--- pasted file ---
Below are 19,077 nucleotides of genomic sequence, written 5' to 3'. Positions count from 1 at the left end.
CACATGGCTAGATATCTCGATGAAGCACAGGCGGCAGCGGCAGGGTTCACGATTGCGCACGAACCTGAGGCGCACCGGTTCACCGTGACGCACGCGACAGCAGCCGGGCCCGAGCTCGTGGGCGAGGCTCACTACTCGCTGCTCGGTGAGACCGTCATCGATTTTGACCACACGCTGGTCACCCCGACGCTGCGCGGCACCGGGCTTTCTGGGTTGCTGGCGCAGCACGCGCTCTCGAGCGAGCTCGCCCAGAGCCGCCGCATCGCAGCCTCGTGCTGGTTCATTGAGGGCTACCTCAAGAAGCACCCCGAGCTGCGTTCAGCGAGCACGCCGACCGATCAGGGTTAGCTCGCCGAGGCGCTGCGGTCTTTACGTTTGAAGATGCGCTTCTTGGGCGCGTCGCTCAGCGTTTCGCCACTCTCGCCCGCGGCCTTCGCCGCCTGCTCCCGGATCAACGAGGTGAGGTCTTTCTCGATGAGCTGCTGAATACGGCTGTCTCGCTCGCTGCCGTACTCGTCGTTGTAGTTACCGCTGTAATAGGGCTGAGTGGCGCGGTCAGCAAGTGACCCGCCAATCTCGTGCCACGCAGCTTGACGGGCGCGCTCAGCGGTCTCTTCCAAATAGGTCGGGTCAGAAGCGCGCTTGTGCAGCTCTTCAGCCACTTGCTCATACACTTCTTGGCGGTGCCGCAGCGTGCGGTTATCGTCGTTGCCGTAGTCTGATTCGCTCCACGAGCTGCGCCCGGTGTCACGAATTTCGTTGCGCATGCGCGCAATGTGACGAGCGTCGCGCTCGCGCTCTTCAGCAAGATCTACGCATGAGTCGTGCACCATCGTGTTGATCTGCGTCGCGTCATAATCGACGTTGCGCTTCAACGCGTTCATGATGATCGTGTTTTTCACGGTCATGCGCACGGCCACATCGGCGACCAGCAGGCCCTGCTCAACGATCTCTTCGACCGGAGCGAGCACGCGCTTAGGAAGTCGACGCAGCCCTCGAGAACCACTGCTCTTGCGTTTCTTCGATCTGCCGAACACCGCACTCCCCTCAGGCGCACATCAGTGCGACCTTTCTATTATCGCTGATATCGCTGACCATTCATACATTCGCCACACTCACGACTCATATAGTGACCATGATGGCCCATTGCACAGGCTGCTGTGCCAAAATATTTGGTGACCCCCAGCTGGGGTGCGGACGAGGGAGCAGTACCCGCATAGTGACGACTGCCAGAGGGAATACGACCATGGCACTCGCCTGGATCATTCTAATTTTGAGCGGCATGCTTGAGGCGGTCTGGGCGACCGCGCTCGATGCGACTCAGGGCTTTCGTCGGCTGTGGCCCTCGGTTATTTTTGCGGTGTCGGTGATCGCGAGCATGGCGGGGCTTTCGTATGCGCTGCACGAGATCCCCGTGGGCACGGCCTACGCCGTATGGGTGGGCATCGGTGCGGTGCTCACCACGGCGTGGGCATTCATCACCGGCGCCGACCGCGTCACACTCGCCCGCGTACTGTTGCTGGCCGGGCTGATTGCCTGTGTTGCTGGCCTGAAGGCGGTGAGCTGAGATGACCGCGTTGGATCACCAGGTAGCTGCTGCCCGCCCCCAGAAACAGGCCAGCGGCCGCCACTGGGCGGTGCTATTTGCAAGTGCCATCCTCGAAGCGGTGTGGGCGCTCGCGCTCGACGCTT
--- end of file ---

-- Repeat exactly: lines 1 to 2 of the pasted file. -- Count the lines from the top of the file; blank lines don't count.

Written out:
Below are 19,077 nucleotides of genomic sequence, written 5' to 3'. Positions count from 1 at the left end.
CACATGGCTAGATATCTCGATGAAGCACAGGCGGCAGCGGCAGGGTTCACGATTGCGCACGAACCTGAGGCGCACCGGTTCACCGTGACGCACGCGACAGCAGCCGGGCCCGAGCTCGTGGGCGAGGCTCACTACTCGCTGCTCGGTGAGACCGTCATCGATTTTGACCACACGCTGGTCACCCCGACGCTGCGCGGCACCGGGCTTTCTGGGTTGCTGGCGCAGCACGCGCTCTCGAGCGAGCTCGCCCAGAGCCGCCGCATCGCAGCCTCGTGCTGGTTCATTGAGGGCTACCTCAAGAAGCACCCCGAGCTGCGTTCAGCGAGCACGCCGACCGATCAGGGTTAGCTCGCCGAGGCGCTGCGGTCTTTACGTTTGAAGATGCGCTTCTTGGGCGCGTCGCTCAGCGTTTCGCCACTCTCGCCCGCGGCCTTCGCCGCCTGCTCCCGGATCAACGAGGTGAGGTCTTTCTCGATGAGCTGCTGAATACGGCTGTCTCGCTCGCTGCCGTACTCGTCGTTGTAGTTACCGCTGTAATAGGGCTGAGTGGCGCGGTCAGCAAGTGACCCGCCAATCTCGTGCCACGCAGCTTGACGGGCGCGCTCAGCGGTCTCTTCCAAATAGGTCGGGTCAGAAGCGCGCTTGTGCAGCTCTTCAGCCACTTGCTCATACACTTCTTGGCGGTGCCGCAGCGTGCGGTTATCGTCGTTGCCGTAGTCTGATTCGCTCCACGAGCTGCGCCCGGTGTCACGAATTTCGTTGCGCATGCGCGCAATGTGACGAGCGTCGCGCTCGCGCTCTTCAGCAAGATCTACGCATGAGTCGTGCACCATCGTGTTGATCTGCGTCGCGTCATAATCGACGTTGCGCTTCAACGCGTTCATGATGATCGTGTTTTTCACGGTCATGCGCACGGCCACATCGGCGACCAGCAGGCCCTGCTCAACGATCTCTTCGACCGGAGCGAGCACGCGCTTAGGAAGTCGACGCAGCCCTCGAGAACCACTGCTCTTGCGTTTCTTCGATCTGCCGAACACCGCACTCCCCTCAGGCGCACATCAGTGCGACCTTTCTATTATCGCTGATATCGCTGACCATTCATACATTCGCCACACTCACGACTCATATAGTGACCATGATGGCCCATTGCACAGGCTGCTGTGCCAAAATATTTGGTGACCCCCAGCTGGGGTGCGGACGAGGGAGCAGTACCCGCATAGTGACGACTGCCAGAGGGAATACGACCATGGCACTCGCCTGGATCATTCTAATTTTGAGCGGCATGCTTGAGGCGGTCTGGGCGACCGCGCTCGATGCGACTCAGGGCTTTCGTCGGCTGTGGCCCTCGGTTATTTTTGCGGTGTCGGTGATCGCGAGCATGGCGGGGCTTTCGTATGCGCTGCACGAGATCCCCGTGGGCACGGCCTACGCCGTATGGGTGGGCATCGGTGCGGTGCTCACCACGGCGTGGGCATTCATCACCGGCGCCGACCGCGTCACACTCGCCCGCGTACTGTTGCTGGCCGGGCTGATTGCCTGTGTTGCTGGCCTGAAGGCGGTGAGCTGAGATGACCGCGTTGGATCACCAGGTAGCTGCTGCCCGCCCCCAGAAACAGGCCAGCGGCCGCCACTGGGCGGTGCTATTTGCAAGTGCCATCCTCGAAGCGGTGTGGGCGCTCGCGCTCGACGCTT